A taste of Oaxaca
Ryan Summerlin May 2, 2014
NEW CASTLE — There is a saying in Oaxaca, Mexico: “Para todo mal, mezcal; para todo bien, tambien.” (For everything wrong, mezcal; for everything right, too.)
If you’re unfamiliar with mezcal, it is a distilled, alcoholic beverage made in Oaxaca. It is a completely different liquor from tequila, which is made strictly from the blue agave plant, while mezcal may be made from any variety of agave.
But it is the food from Oaxaca that will be featured when Hacienda El Patron opens it doors on Saturday afternoon at 201 W. Main Street in downtown New Castle.
The restaurant is owned and operated by Sam and Letitia Garcia, who purchased the building in 2012.
The Garcias met and married in Los Angeles. Letitia is originally from Oaxaca in the southwestern part of Mexico, while Sam is from Chihuahua in the north.
Sam had come out to Colorado on a visit and fell in love with the Roaring Fork Valley.
“When I saw this place, I think it’s a great place to raise our daughters,” he said with a smile.
So they packed everything and moved to Colorado in 1998 and opened Garcia’s Cafe in Carbondale. They sold the cafe in 2012 with the vision of opening Hacienda El Patron in New Castle. The building was completely gutted, and Sam did almost all of the remodeling work himself.
Those who remember the building as an old general store and a cafe won’t recognize the inside of it at all. The floors feature terra cotta-colored tiles, with 15 booths that line the walls, a large standing water fountain in the center of the room, colorful Mexican pottery on display, and brightly painted chairs that surround free-standing tables. Wrought iron sconces illuminate the booths and Mexican art adorns the walls. The inside dining room seats about 80 people.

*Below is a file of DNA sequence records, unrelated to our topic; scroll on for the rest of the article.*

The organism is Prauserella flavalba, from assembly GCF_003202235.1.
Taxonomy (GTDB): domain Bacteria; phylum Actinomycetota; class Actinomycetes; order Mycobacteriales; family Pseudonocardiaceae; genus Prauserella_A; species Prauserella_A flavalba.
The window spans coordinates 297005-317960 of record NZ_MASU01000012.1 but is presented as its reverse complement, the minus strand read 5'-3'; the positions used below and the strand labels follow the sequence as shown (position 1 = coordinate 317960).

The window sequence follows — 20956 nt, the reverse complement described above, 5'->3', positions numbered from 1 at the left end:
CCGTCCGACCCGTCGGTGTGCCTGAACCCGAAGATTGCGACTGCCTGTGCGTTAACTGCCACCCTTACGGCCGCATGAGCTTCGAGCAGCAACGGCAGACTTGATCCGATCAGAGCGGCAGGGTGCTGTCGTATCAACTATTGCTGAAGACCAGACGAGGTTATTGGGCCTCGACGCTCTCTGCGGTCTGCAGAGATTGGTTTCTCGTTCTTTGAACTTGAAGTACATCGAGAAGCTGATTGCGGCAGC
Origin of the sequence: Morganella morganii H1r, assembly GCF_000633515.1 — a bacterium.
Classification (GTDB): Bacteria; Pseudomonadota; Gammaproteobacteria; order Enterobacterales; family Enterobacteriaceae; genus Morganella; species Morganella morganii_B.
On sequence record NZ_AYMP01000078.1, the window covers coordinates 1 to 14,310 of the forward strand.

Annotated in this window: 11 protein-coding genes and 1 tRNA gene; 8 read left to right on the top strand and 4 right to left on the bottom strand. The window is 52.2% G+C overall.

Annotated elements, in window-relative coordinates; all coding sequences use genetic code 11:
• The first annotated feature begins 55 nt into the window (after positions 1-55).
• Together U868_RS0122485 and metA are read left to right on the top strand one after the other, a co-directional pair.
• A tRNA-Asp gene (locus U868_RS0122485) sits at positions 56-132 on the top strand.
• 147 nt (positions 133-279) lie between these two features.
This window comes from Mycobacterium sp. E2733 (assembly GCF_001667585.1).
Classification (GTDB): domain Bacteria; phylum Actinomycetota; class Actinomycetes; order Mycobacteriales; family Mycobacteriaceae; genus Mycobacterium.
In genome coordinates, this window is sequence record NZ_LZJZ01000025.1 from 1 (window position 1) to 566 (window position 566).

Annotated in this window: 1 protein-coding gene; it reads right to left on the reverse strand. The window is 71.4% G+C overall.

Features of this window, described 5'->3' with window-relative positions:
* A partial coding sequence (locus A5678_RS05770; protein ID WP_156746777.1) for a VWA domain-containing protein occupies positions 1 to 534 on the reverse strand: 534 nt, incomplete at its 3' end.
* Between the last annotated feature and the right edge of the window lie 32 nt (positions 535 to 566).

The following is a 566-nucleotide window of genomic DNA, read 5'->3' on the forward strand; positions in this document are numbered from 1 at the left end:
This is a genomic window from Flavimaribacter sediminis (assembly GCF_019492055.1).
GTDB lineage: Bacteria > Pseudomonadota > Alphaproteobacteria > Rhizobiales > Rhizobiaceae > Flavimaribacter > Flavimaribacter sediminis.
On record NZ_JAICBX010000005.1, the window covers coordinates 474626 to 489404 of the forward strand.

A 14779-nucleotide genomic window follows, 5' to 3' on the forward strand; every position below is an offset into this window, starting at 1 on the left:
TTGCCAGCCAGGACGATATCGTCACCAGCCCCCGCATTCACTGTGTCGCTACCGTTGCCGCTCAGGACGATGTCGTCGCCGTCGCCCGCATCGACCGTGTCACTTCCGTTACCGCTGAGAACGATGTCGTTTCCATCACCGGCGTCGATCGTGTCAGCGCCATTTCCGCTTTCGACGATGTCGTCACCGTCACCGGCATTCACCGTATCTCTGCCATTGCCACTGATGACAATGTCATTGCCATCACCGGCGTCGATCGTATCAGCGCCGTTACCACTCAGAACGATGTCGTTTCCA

A small, cozy bar area sits at the back of the restaurant, but is separated from the main dining area by a wall, creating a separate space. If it’s outdoor dining you want, a side door steps out onto a patio area surrounded by a fieldstone wall that Sam built himself. The patio will have tables with umbrellas and seating to accommodate 50.
Letitia does all the cooking, and she proudly points out that her food is authentic, Oaxacan fare, not the typical Mexican food one finds in this area.
“Everything is made from scratch, and it’s very authentic Oaxacan food,” she said.
The menu features dishes that include shrimp, fish, octopus, calamari, scallops, clams and oysters, along with beef, pork, chicken, vegetables, rice, beans and cheese.
Dishes include things like Camarones a la Diabla with shrimp, garlic, black pepper, onion, tomatoes, hot chile sauce, rice and beans, and carne asada, a grilled steak with avocado, green onions, rice and beans. Appetizers, homemade soups and salads and daily specials are also available.
Desserts include a typical Oaxacan Postre el Patron, and a traditional flan Napolitano and sopapillas.
Nonalcoholic sodas are available, along with a full bar with mezcal cocktails, brandy, cognac, whisky, blended drinks, Mexican and American beers and red and white wine.
While the restaurant opens on May 3, it will be in full swing for Cinco de Mayo on May 5, and the Garcias are eager to welcome their guests.
“I’m excited and I’m nervous at the same time,” Letitia said with a shy smile. “This is something new for me. But we’ve been working on it for over two years. I hope they like it.”
Hacienda El Patron is open six days a week from 11 a.m. to 10 p.m., Wednesday through Monday and until 11 p.m. on the weekends. Catering is also available by calling (970) 984-0351 or emailing to email@example.com.